Our voice of business this month is:
Martina Porter, Director of All Spring Media and Board Member of Buckinghamshire Local Enterprise Partnership
With the recent announcement that employment vacancies are now greater than the claimant count, it raises important questions for employers and those of organisations like ours, involved in skilling the workforce. Where do we find the people to fill these vacancies? Our business is a specialist training provider, working in the creative sector, providing entry and higher-level apprentices to employers such as the BBC, Channel 4, Amazon, Global Radio and the Royal Opera House and small businesses such as Alfie Green Media, Salon Pictures and Old Hall Films. Over the last 12 months our business has doubled and the growth is set to continue throughout this year. So, why the growth in apprenticeships?
Anecdotally, employers are telling me of rapid promotions, low retention levels and school-leavers not equipped with the skills they are looking for. Apprenticeships offer a structured and supportive way to address these challenges, while allowing the businesses to train in the specific skills they need. Historically, apprenticeships have suffered from a perception problem, the non-academic route, the way into trade professions and only for young people. With apprenticeships now being offered up to Masters equivalent levels, the old perceptions on apprenticeships need to change. Many more employers are enquiring about the higher-level apprenticeships we offer, either to skill-up existing staff or offer longer term employment in a sector where short-term and freelance contracts are the norm. If we are to tackle the growing number of vacancies, we need to see apprenticeships as a key part of our toolbox.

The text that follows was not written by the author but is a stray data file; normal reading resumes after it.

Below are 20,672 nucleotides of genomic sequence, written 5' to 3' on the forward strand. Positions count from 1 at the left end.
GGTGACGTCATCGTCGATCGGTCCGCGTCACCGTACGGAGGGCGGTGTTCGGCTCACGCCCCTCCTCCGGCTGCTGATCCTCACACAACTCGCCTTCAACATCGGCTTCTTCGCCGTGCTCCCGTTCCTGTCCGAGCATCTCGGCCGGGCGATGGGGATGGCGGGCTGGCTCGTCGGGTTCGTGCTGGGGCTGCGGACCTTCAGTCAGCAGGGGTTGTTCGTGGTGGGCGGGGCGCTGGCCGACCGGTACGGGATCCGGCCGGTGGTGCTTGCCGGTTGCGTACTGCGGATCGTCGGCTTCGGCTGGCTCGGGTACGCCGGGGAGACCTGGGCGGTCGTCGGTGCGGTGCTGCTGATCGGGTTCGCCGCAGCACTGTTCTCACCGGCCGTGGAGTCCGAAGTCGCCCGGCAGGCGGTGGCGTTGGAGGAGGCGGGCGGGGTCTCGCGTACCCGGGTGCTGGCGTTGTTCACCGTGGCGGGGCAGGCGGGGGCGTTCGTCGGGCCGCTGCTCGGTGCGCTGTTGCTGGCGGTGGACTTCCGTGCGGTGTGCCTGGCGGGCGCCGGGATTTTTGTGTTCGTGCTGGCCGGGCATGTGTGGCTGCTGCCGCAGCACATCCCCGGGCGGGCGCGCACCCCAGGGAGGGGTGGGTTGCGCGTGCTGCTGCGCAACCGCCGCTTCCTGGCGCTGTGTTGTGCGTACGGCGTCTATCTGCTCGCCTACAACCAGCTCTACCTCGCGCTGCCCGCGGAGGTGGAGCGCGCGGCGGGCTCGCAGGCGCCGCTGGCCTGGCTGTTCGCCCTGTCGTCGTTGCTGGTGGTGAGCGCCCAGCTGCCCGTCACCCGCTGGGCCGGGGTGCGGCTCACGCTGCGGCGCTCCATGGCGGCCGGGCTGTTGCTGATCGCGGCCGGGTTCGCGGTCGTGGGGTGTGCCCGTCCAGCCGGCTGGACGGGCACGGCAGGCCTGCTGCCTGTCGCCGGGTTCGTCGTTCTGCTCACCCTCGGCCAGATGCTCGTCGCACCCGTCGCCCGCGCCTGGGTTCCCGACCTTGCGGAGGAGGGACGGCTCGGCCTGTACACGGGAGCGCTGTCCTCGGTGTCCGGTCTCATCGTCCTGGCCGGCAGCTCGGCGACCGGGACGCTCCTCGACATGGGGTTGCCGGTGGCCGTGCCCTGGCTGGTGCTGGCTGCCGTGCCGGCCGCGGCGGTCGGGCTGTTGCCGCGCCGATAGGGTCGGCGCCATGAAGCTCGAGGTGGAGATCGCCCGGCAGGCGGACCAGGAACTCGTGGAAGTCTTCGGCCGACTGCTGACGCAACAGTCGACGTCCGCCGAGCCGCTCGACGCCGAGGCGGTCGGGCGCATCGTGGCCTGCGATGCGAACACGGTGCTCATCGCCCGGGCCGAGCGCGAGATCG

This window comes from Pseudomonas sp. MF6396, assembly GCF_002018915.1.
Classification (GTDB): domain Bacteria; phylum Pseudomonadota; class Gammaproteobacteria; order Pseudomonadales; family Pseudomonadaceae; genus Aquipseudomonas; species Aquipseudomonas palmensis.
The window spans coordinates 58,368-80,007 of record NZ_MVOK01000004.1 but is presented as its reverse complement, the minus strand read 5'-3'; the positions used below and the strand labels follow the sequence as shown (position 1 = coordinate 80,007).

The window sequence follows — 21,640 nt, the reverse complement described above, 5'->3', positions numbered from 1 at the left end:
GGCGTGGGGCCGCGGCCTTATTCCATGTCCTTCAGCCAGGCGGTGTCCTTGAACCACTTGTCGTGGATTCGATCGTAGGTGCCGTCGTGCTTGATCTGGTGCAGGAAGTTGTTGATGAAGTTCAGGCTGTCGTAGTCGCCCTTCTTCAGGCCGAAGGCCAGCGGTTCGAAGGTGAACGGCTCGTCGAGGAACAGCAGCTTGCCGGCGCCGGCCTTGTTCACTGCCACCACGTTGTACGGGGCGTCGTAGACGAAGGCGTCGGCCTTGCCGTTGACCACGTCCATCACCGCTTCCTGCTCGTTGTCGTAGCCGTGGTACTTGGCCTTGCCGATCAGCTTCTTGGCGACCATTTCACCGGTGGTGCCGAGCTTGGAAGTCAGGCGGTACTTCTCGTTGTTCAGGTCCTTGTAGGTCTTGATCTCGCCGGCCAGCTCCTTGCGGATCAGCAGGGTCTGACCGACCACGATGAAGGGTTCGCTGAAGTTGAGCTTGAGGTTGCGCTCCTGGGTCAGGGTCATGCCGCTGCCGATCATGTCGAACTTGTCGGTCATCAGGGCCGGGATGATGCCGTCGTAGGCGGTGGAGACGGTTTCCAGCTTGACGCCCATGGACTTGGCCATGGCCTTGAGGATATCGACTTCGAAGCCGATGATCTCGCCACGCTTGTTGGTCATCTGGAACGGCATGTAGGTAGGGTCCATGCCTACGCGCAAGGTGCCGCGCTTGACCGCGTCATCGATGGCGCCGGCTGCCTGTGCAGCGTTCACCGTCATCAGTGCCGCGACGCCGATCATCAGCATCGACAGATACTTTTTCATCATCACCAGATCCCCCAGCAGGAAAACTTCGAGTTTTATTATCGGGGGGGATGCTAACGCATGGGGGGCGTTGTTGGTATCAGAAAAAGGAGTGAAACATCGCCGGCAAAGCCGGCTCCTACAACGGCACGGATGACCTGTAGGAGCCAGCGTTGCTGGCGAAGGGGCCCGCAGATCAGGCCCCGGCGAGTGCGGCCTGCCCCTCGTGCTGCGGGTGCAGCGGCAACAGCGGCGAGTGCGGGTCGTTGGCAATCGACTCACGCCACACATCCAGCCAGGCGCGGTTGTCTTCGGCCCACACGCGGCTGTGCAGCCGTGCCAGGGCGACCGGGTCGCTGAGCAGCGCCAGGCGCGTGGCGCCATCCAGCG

Last year, the Chancellor announced an incentive for employers hiring new staff onto apprenticeship schemes. This was a huge draw for employers and will have certainly impacted on the number of apprenticeship starts in our sector. But that is not enough to establish apprenticeships, particularly in sectors like creative, where a degree was seen as the key entry qualification for many years. Until apprenticeships are on an equal footing with degrees in terms of recognition and funding, we will always be on the poor relation. This means acknowledging the impact of apprenticeships, engaging better with careers advisers, educating the school going population and their parents and celebrating and highlighting the successes of apprenticeships.
As we move more and more to an economy that relies heavily on skills, and often transferrable skills, as employers, parents and policy makers, we cannot ignore the importance of apprenticeships in creating that workforce. I am proud of the work we do with apprenticeships and the amazing, diverse talent we help along the way. Maybe now is the time to readjust the spotlight and let apprenticeships take centre stage.